You might note the words “should share” and “we would expect”. However, Employer Solutions suggests publication would be good practice and engender better commitment from employees.

You can publish the results on an online Employee Handbook where it need not be public and where it will target employees. Please contact us if you would like to do so.

Discriminatory risks

It is important to be mindful of potential claims of discrimination in decision making. There are 9 protected characteristics where there is potential for unlawful discrimination. They are: race: sex: pregnancy or paternity: disability: age: religion or belief: sexual orientation: gender re-assignment: married or civil partnership status. Additionally, it is unlawful to discriminate on trade union membership or non-membership.

However, mortality risks rise for certain groups. These can relate to protected characteristics. You could find yourself in a difficult situation where you must choose between two equally risky courses of action. Do you select a 21 year-old for a return and continue to furlough a 61 year-old – age discrimination! Or select the 61 year-old who might be better skilled, but whose mortality risks are far higher? We suggest consultation with such employees. No-one should feel obliged to put themselves in a potentially vulnerable situation (notwithstanding that you will make the environment as safe as practically possible) if they have valid vulnerability reasons. Nor should you discriminate against anyone other than on their vulnerability, on which they ought first have an opportunity to express their view. This should keep you safe (if you keep a record).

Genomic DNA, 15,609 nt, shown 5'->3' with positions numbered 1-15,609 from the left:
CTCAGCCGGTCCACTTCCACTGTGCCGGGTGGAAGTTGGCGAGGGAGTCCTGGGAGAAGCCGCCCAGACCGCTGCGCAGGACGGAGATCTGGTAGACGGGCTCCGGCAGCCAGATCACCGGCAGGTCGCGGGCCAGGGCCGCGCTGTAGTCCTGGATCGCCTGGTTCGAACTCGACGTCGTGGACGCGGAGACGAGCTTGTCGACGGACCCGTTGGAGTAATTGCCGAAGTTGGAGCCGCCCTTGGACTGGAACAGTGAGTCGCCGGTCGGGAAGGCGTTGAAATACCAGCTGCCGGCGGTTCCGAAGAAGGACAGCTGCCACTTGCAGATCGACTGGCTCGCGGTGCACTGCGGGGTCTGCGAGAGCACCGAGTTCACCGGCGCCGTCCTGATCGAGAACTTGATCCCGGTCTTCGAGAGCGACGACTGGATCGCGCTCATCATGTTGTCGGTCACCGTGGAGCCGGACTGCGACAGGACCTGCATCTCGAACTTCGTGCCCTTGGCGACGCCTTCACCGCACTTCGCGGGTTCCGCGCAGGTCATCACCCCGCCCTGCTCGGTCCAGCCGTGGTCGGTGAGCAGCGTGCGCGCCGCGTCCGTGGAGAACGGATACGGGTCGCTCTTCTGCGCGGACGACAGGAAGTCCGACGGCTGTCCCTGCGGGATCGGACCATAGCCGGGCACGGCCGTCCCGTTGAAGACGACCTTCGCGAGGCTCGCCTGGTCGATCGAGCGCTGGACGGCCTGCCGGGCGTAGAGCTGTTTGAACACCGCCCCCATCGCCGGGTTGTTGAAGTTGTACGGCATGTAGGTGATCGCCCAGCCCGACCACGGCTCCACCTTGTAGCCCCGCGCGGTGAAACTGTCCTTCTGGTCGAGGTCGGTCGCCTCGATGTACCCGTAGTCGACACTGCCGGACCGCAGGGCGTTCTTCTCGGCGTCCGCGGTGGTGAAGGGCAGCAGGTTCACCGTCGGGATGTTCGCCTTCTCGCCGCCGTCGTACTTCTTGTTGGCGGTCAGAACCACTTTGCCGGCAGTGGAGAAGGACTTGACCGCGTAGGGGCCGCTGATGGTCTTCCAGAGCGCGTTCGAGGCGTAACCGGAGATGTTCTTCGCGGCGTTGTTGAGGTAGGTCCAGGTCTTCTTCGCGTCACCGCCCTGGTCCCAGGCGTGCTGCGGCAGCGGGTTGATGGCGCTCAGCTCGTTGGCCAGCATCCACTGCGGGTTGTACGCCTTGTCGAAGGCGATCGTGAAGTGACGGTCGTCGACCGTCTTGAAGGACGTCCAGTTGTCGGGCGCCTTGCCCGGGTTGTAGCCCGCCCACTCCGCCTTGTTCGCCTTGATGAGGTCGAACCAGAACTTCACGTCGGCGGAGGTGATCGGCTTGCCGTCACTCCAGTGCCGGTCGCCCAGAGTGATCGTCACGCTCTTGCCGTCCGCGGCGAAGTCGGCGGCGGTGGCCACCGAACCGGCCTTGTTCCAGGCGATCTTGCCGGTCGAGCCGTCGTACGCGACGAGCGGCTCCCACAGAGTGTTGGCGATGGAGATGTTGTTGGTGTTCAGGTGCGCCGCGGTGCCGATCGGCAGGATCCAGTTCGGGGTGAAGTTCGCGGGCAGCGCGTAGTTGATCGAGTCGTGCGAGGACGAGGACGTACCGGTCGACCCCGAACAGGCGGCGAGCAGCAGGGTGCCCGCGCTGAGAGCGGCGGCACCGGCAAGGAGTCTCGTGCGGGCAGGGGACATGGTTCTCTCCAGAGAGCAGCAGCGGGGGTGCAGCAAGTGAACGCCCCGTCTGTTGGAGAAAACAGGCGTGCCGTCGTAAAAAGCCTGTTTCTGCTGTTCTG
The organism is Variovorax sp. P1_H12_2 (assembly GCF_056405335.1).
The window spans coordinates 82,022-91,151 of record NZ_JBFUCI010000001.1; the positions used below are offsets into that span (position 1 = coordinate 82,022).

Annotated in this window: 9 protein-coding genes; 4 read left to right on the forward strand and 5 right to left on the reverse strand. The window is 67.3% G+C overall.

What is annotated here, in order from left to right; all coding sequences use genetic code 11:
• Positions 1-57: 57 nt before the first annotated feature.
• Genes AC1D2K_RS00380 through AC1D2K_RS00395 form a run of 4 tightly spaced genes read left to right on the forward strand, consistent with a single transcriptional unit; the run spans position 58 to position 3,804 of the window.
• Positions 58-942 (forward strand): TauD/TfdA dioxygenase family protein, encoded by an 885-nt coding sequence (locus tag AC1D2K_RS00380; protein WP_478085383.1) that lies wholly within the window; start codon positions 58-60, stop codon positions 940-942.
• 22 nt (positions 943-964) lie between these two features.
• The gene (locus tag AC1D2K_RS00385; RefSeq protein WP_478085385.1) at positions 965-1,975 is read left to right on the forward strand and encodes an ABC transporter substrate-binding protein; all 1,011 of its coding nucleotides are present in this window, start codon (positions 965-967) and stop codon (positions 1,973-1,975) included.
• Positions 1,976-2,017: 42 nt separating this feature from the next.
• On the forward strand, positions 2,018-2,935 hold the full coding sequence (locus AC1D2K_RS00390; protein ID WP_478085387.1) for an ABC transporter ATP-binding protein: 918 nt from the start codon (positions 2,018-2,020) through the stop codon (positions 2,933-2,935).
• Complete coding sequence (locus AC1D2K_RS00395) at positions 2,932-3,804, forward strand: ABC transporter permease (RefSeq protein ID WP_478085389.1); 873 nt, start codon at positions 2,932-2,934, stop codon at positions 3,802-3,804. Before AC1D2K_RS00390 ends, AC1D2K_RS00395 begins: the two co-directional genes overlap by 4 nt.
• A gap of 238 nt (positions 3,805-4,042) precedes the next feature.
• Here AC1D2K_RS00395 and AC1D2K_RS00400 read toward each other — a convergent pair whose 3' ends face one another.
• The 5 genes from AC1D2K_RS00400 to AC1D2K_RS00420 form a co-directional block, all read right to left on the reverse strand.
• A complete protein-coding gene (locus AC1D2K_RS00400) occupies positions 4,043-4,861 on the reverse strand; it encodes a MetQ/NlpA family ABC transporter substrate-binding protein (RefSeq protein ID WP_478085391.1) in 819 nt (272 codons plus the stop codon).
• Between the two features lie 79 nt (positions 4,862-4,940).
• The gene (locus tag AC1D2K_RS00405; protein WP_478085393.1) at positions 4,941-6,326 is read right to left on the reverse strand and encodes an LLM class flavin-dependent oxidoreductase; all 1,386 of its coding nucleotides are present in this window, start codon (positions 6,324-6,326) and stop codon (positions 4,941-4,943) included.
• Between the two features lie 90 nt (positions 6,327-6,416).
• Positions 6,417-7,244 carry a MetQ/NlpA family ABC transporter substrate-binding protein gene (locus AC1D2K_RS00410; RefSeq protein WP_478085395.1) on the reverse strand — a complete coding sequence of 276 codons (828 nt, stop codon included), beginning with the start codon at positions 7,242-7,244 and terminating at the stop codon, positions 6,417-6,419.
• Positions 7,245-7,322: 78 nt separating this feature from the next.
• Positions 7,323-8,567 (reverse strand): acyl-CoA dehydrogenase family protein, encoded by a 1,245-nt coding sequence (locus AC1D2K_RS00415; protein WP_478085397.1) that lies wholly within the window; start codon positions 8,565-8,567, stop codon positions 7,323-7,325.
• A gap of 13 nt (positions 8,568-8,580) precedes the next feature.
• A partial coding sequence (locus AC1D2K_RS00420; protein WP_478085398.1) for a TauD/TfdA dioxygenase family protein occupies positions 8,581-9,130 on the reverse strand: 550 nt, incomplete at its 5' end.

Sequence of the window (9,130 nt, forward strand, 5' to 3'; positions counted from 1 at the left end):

Anxiety and stress can arise from self-isolation, fear of the disease for oneself and those close, various domestic situations illness, bereavement, etc. The workplace itself will be different. Relationships may need to be re-established and there could be many new challenges. All this, of course, may apply to employers as well as employees.

We may need to take time to adjust, have reasonable expectations of ourselves and others and accept many matters over which we have no control. Organisations such as Mind are gearing up to provide support for the current situation.

Absence from work

There are various reasons employees may still be absent from work, for example some employees need to shield themselves, self isolate, or suffer bereavement. Employer Solutions has prepared a Covid – 19 absence policy to guide employers and employees. It is available on request.

Government guidance

Further help

*Please get in touch if you need any support – we are advising organisations daily on all HR elements of COVID-19.

Malcolm Martin FCIPD

Author Human Resource Practice

Blogs are for general guidance and are not an authoritative statement of the law.